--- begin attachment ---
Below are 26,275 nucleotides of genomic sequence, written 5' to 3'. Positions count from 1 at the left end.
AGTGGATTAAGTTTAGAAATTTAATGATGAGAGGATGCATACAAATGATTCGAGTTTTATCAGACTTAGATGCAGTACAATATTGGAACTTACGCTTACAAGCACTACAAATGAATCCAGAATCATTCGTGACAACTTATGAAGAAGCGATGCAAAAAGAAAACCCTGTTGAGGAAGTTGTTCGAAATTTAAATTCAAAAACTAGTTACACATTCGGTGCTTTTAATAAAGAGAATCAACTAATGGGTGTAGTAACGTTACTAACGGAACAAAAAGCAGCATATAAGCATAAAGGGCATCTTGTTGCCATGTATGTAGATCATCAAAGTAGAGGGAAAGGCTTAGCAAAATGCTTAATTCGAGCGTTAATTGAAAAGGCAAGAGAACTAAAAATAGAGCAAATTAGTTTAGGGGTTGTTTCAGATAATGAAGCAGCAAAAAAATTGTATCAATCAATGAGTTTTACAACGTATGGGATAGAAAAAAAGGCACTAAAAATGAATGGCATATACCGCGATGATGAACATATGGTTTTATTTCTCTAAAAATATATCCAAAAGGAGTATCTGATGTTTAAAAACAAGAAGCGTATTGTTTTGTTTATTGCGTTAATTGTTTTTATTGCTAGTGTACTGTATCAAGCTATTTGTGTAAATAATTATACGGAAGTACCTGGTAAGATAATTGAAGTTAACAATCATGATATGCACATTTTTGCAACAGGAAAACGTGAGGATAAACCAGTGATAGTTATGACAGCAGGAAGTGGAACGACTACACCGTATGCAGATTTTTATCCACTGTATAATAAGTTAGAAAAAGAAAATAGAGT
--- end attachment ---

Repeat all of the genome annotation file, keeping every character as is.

Below are 26,275 nucleotides of genomic sequence, written 5' to 3'. Positions count from 1 at the left end.
AGTGGATTAAGTTTAGAAATTTAATGATGAGAGGATGCATACAAATGATTCGAGTTTTATCAGACTTAGATGCAGTACAATATTGGAACTTACGCTTACAAGCACTACAAATGAATCCAGAATCATTCGTGACAACTTATGAAGAAGCGATGCAAAAAGAAAACCCTGTTGAGGAAGTTGTTCGAAATTTAAATTCAAAAACTAGTTACACATTCGGTGCTTTTAATAAAGAGAATCAACTAATGGGTGTAGTAACGTTACTAACGGAACAAAAAGCAGCATATAAGCATAAAGGGCATCTTGTTGCCATGTATGTAGATCATCAAAGTAGAGGGAAAGGCTTAGCAAAATGCTTAATTCGAGCGTTAATTGAAAAGGCAAGAGAACTAAAAATAGAGCAAATTAGTTTAGGGGTTGTTTCAGATAATGAAGCAGCAAAAAAATTGTATCAATCAATGAGTTTTACAACGTATGGGATAGAAAAAAAGGCACTAAAAATGAATGGCATATACCGCGATGATGAACATATGGTTTTATTTCTCTAAAAATATATCCAAAAGGAGTATCTGATGTTTAAAAACAAGAAGCGTATTGTTTTGTTTATTGCGTTAATTGTTTTTATTGCTAGTGTACTGTATCAAGCTATTTGTGTAAATAATTATACGGAAGTACCTGGTAAGATAATTGAAGTTAACAATCATGATATGCACATTTTTGCAACAGGAAAACGTGAGGATAAACCAGTGATAGTTATGACAGCAGGAAGTGGAACGACTACACCGTATGCAGATTTTTATCCACTGTATAATAAGTTAGAAAAAGAAAATAGAGT